Monday, November 22, 2010

Sakasai and Bingo

Life in Japan roles on. In the last few weeks i’ve played bingo in the rain, got falling down drunk in a nightclub, eaten food cooked by students, seen heavy metal moshpits in the afternoon and fallen asleep on a train. I think i’m fitting in quite well.

The place i work is a university filled with people far cleverer than i ever could be (tri-lingual biotechnologists make dreaming bums like me seem a bit daft) and they know how to have a good time as well. Most universities in Japan have a festival every autumn where the campus closes down for a weekend and is taken over by the students who set up stalls making different foods, play little gigs and share whatever hobbies and interests they’ve got with everybody else. To celebrate the start of the festival last week there was a game of bingo played amongst a crowd of people in front of a small stage at the entrance of the university. Unfortunately it was shitting it down with rain on a cold November evening at the time and the pre-game entertainment of a faux boyband singing ballads was slightly tempered by the fact that the amp didn’t work properly and so they had to share one microphone. In the rain. Before a game of bingo. They were followed onto stage by a group of dancers who jigged and bobbed and clapped in time to a remixed version of Desree’s You Gotta Be. In the rain. And then we played bingo. The winner, whoever it was, won a Playstation 3. Everybody else got mild hyperthermia and seemed pleasantly happy with that. But then a lot of Japanese people seem to have “pleasantly happy” as their default setting.

The festival itself was a colourful mix and mash in the middle of the campus bursting with people, food and music. I stood amongst the buildings and trees and bodies trying to figure out how and why there was a heavy metal band playing to an audience of about a dozen men, some who had dyed their hair green for the occasion, who were throwing themselves at each other in a sober mid afternoon moshpit. About ten metres or so away was the cycling club who were all, for reasons that are still unknown, dressed in drag and doing line dancing all day. Next to them was an old woman stuffing her face with fried noodles next to a cute girl wearing a t-shirt advertising, “Noddy the Pig Hunters” as she ate a chocolate covered banana. I looked around and wondered how it was that even amongst a combination like that i still kind of self-consciously stood out as being foreign.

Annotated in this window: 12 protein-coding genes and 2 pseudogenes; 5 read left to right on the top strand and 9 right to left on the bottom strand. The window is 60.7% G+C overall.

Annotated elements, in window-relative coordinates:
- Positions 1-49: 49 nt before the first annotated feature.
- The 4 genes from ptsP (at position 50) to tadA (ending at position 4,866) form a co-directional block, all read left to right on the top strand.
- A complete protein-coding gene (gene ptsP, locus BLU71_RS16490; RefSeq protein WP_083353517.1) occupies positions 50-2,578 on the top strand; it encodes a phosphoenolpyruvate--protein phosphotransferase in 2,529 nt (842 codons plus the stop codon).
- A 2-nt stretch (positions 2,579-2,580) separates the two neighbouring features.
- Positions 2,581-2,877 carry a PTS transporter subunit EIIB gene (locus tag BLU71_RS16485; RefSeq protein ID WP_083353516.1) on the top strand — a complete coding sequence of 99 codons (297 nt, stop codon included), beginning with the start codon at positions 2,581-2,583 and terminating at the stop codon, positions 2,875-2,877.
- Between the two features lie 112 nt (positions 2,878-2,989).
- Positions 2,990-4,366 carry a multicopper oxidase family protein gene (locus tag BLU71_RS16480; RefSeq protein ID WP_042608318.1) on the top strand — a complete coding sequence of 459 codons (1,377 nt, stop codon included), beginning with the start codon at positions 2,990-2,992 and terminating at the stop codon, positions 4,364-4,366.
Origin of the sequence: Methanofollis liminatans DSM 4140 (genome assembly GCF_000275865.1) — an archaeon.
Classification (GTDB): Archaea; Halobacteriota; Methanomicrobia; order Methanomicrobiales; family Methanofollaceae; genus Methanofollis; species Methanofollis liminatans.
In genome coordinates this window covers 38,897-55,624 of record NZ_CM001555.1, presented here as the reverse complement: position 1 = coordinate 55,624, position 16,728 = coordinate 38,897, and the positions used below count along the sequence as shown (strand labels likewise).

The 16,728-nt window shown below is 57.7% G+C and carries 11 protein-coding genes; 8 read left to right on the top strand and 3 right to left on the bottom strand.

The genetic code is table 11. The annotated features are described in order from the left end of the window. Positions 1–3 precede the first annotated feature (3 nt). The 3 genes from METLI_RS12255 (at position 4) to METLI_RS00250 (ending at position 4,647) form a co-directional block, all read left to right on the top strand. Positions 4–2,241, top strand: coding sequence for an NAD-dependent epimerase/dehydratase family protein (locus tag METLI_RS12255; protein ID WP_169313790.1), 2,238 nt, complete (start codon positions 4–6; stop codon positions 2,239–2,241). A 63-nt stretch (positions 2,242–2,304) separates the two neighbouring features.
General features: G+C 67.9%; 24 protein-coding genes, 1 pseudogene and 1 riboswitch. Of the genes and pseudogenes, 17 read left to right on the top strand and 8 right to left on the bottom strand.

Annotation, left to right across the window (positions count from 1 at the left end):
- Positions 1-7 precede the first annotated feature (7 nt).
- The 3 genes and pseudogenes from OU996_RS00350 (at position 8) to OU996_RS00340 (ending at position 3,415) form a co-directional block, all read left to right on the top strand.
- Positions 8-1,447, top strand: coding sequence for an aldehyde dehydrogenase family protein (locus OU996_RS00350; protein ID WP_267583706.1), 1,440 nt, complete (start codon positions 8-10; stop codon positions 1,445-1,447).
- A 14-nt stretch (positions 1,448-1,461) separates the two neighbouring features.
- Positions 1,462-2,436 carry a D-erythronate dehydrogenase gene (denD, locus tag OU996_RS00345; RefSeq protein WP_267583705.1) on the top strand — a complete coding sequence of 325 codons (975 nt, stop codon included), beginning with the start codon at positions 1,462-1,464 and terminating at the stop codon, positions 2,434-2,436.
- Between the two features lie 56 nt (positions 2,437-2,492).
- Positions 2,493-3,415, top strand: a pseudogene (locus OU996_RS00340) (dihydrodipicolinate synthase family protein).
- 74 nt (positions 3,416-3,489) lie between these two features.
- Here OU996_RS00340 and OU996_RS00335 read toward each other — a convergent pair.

A night out in Tokyo is, as you’d expect, extremely good fun. The main problem though is that as i live about an hour by train from the centre of things you can’t get a taxi back home (they’re way too expensive) and you have to either get the last train around midnight or stay out until the morning. I thoroughly recommend staying out until the morning. Especially if it includes a nightclub that has several DJs and a live James Brown-esqe blues/soul band with a lead singer who only sings about temperatures and directions, “Hot now. Get down. Yeah, bring it up. Mmm right. Cool that.” By about five o'clock i couldn’t even pronounce my own name and made several nice women wish they were sitting or standing somewhere else. Which they then politely did. I got the train home at about six. Or at least i tried. I definitely remember getting on the train heading back to Kashiwa but I woke up at 9am on the train in Tokyo so i was probably slept all the way to Kashiwa and all the way back to Tokyo again without knowing it. Still, great night. Great city.

Thanks for reading. I’ll write some more rubbish soon.

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